June 2008 Volunteer News Roundup

  1. The Government Train to Gain Funding scheme has been extended to cover volunteers who can now benefit from the same subsidies as those for paid employees.

  2. Youth Volunteering Charity V has changed the applications process for its match fund scheme to attract new project ideas and will now assess funding applications for projects in six new categories: community cohesion, environment, health, human rights, supporting children and young people, and poverty. The scheme will match funds that projects raise from the private sector with government money. Any project that encourages 16-to-25 year olds to volunteer can apply. Here's their viral on Youtube -


  3. The recently launched Morgan Enquiry published some interesting recommendations including that the Department of Work and Pensions and Jobcentre Plus should fully recognise volunteering as a legitimate job-seeking activity for those claiming benefits and a route to work for unemployed young adults. It further recommended that an accredited corporate opt-in employee volunteering scheme should be developed to generate good and give employers and academic institutions the confidence to release individuals for a day to take part in accredited volunteering.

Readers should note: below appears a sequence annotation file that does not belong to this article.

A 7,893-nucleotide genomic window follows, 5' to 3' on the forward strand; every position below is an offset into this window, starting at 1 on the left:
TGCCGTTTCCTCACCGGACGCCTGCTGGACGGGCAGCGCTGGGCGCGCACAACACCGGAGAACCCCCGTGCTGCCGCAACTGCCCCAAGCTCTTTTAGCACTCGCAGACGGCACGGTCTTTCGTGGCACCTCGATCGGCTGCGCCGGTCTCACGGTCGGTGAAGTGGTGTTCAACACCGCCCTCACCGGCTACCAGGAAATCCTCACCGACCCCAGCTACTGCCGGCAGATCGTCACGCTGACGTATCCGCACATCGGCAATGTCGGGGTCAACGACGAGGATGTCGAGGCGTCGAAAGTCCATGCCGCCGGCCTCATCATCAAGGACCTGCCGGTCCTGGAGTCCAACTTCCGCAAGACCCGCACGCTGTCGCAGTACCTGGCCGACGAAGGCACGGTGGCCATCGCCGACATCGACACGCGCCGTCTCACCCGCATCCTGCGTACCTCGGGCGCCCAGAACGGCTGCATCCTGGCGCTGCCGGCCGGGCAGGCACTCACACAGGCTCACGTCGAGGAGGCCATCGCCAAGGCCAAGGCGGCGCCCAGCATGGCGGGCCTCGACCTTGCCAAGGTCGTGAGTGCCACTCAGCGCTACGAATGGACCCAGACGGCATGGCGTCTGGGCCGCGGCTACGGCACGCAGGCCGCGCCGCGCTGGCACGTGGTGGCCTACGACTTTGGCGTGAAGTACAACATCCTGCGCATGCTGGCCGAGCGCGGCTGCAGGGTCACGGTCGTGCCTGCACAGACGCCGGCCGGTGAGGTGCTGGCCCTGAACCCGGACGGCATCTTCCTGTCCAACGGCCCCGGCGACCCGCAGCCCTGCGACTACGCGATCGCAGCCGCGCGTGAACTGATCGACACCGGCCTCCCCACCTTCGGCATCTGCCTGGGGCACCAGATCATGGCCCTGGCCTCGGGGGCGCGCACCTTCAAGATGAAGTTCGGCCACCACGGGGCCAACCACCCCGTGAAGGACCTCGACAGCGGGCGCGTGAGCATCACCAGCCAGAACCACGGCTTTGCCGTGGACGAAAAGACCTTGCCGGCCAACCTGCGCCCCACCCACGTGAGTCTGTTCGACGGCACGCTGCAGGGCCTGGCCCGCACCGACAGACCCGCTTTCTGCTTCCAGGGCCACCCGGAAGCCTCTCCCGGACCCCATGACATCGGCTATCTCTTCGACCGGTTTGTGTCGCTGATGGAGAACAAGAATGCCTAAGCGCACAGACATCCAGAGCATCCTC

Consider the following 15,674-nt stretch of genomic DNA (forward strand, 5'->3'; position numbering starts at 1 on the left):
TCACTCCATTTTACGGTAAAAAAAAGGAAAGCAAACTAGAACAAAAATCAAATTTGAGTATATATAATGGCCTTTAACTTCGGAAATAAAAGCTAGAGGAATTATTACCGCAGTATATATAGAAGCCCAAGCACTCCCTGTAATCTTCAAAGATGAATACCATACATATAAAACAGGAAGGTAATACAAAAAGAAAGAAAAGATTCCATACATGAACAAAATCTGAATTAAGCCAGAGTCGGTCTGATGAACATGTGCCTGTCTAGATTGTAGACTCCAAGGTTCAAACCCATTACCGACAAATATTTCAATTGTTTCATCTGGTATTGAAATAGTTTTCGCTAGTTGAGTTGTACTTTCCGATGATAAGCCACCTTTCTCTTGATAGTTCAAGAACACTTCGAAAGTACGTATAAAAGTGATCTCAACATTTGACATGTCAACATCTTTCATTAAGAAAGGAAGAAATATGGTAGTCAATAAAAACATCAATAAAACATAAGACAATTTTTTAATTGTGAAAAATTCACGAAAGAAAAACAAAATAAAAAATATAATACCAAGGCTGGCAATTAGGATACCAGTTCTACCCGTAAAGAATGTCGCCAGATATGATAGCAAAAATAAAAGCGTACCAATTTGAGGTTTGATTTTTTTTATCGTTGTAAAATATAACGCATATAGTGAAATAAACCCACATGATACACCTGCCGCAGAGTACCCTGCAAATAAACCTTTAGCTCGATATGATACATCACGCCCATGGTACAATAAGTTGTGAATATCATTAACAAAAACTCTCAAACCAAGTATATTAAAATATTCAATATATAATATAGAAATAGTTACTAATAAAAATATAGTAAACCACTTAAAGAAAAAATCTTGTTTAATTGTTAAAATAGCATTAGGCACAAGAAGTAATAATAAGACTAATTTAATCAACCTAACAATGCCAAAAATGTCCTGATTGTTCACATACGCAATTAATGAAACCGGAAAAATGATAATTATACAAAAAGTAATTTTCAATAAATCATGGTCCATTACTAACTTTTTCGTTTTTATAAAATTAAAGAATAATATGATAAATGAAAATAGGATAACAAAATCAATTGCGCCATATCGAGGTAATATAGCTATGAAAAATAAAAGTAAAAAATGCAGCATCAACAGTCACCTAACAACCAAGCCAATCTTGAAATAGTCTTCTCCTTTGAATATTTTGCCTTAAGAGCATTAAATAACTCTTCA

4. A new screening system for people who work with children and vulnerable adults will begin in October 2009 and cost £64 per person, the Independent Safeguarding Authority has announced. The CRB will be responsible for gathering information on applicants and transferring it to the ISA. The ISA will then decide whether a person should be barred from working with children or vulnerable adults.

  5. A Europe-wide accreditation scheme for environmental volunteers will be launched in September 2008. The "Environments for Learning" programme is based on the European Qualification Framework and will provide a way of recognising and assessing skills and knowledge that volunteers learn informally through volunteering. The programme is being developed by UK environmental volunteering charity BTCV and six partner organisations from across Europe. It will allow skills learned through volunteering in one country to be recognised in another.